Cider Road Trip Pt. 4 – The Big Apple

Harvest time is upon us all of a sudden!

Although real cider apple varieties tend to be among the later ones to ripen, we’re going to have to get a hussle on if we are going to find and secure some real US cider apples from this year’s crop. Several previous posts documented our roadtrip around New England in search of real cider apples last winter, next up had to be Virginia and North Carolina, where America’s cider culture was historically very strong.

Riding solo on this trip, I settled on a plan to fly into NYC, test the temperature of the cider market there, then head down to Charlotte, NC and do a big anti-clockwise loop from there to Charlottesville, VA and back again.

Landing in NYC I got an email out of the blue from some potential investors (yes, we’re still chasing investment!) who wanted to meet right away, so preparing for that meeting along with other work demands meant my research on the NY cider scene was in the end pretty much restricted to Williamsburg where I was staying. Overall, the cider scene was still a little underdeveloped given that there’s some pretty decent cider being made not far north by people like Farnum Hill and West County, though there was a lot of genuine interest in cider from bar managers, cocktail barmen etc. I spoke to. Doc’s Hard Cider seemed to be on quite a few menus around Bburg, including the wonderful Fette Sau BBQ restaurant (whose brisket was pretty close to Franklin’s standard) and the incredible Hotel Delmano, where it featured in one of their amazing signature cocktails.

Doc’s seem to be doing as good a job as is possible of making cider from eating apples. It’s a nice, light, floral affair, without any of the harsh notes you generally get with cider from non-cider apples. Also available quite widely was Foggy Ridge Cider, a Virginia producer using real heirloom cider apples and some English cider varieties. The Foggy Ridge ‘Serious Cider’ I tried was bone dry and very good, though perhaps a little too dry to be able to detect as much of the heirloom cider apples’ characteristics as I would have liked.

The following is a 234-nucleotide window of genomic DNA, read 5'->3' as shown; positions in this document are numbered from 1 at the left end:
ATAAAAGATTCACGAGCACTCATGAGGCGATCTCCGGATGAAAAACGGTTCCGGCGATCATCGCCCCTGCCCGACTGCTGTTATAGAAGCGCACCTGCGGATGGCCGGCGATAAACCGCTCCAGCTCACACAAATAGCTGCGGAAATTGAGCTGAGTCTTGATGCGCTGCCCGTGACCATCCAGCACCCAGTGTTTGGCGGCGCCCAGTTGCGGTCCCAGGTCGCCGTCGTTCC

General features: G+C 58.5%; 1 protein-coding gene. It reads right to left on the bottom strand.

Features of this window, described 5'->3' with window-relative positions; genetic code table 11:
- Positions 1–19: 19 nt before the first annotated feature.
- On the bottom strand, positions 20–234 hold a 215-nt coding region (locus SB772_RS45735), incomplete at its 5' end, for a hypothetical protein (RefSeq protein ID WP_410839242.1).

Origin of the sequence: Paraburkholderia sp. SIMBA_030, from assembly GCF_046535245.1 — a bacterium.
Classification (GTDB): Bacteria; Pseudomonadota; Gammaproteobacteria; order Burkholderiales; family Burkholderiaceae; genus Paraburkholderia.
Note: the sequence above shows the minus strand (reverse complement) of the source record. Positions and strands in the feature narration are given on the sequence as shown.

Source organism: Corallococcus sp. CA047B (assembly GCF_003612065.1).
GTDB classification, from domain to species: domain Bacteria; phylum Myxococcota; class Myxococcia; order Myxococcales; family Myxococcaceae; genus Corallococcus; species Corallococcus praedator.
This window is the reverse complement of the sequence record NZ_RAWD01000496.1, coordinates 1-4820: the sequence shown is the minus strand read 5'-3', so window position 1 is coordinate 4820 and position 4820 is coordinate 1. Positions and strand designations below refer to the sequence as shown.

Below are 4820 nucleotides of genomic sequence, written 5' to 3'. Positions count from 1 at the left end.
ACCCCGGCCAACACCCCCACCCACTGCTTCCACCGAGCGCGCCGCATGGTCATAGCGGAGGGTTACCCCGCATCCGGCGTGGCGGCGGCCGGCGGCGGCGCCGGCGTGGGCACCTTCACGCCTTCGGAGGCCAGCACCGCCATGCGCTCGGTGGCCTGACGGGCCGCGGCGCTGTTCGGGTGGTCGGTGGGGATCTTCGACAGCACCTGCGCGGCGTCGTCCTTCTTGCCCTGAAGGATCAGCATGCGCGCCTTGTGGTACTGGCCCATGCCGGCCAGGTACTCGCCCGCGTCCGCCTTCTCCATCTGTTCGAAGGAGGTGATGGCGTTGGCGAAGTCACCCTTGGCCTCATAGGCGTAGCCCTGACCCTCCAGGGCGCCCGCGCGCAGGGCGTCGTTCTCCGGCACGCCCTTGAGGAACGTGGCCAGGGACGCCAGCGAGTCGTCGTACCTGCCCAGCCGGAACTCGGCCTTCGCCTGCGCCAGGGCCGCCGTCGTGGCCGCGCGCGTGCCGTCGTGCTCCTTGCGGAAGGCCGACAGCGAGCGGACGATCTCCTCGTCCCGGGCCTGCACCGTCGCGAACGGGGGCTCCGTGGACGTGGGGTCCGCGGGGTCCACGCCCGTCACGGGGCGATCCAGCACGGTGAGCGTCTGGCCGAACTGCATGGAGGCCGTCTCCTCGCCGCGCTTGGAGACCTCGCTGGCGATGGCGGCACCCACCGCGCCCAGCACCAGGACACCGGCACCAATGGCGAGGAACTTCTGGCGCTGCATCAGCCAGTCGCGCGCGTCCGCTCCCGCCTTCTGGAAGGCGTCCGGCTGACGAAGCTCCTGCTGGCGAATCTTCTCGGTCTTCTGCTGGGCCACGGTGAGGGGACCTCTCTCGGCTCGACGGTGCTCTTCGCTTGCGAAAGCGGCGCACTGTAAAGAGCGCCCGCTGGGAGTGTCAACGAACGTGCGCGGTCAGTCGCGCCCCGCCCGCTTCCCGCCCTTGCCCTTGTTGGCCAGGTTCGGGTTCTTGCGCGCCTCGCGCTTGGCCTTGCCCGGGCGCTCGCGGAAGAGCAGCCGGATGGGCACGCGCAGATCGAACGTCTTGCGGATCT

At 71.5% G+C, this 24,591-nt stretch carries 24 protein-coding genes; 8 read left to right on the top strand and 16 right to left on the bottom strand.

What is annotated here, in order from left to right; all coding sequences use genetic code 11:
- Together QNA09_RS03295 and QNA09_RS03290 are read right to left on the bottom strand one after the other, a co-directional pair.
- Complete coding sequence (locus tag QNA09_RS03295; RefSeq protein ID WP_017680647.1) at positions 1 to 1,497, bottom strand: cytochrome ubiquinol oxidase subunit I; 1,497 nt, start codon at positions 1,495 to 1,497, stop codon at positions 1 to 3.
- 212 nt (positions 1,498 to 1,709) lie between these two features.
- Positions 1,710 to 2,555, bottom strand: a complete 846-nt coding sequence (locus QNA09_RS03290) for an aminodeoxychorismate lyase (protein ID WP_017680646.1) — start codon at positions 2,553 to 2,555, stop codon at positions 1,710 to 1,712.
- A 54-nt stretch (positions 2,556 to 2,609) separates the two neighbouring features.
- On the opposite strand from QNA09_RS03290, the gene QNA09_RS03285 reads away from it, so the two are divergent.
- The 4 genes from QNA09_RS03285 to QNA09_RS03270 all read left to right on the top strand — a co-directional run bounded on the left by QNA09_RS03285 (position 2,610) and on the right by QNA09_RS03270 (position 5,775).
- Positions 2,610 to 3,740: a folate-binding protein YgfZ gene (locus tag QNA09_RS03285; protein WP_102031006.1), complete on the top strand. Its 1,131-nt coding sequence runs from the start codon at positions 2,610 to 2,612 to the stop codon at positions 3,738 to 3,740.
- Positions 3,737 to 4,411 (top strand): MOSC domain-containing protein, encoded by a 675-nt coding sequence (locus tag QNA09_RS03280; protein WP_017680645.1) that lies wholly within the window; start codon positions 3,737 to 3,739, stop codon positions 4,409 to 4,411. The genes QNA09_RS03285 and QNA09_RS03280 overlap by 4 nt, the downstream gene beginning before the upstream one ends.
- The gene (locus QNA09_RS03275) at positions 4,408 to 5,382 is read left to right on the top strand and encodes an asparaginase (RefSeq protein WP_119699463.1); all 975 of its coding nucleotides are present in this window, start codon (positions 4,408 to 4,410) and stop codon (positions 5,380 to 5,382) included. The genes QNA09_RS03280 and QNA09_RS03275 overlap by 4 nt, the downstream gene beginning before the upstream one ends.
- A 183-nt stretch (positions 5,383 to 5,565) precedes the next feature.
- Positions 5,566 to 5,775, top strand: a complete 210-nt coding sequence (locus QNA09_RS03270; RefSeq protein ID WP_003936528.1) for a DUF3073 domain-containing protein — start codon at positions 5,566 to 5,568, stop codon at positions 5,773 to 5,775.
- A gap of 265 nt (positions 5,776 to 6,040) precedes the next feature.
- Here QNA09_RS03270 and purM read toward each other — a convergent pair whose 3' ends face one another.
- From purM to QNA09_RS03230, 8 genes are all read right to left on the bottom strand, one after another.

I took a brief detour off the cider map to take in the tour at Brooklyn Brewery, one of the inspirations for the Austin Eastciders brand. As the tour ended I was extremely excited to receive a call from a true legend of the heirloom apple world. I had recently sent a letter to Lee Calhoun, author of the definitive book on Southern heirloom apples ‘Old Southern Apples’. It was from this book I had learnt all about apples like Hewes Crab, Winesap, Blacktwig and the Southern cider culture they had played such an important part in. Lee very kindly invited me to lunch with him at his home on my arrival in North Carolina . This was a huge win, it would be incredibly valuable to pick Lee’s brains in person and I was sure he could give me some leads on where I could find some real cider apples.

I left NYC a little disappointed that I hadn’t had time to fully research what was happening with cider in the Big Apple, but extremely excited to get on the road, meet with Lee and start tracking down the good stuff! I’ll leave you with the tune that I always hope will come on the radio when I’m driving in a cab in NYC, but never does…

1 Response to “Cider Road Trip Pt. 4 – The Big Apple”


  • We have just been putting the appels through a juicer, boiling the juice, skimming the solid mass that floats to the top, and freezing what’s remaining. It’s pretty yummy. It takes a lot of appels to make a little bit of cider.

Leave a Reply

You must login to post a comment.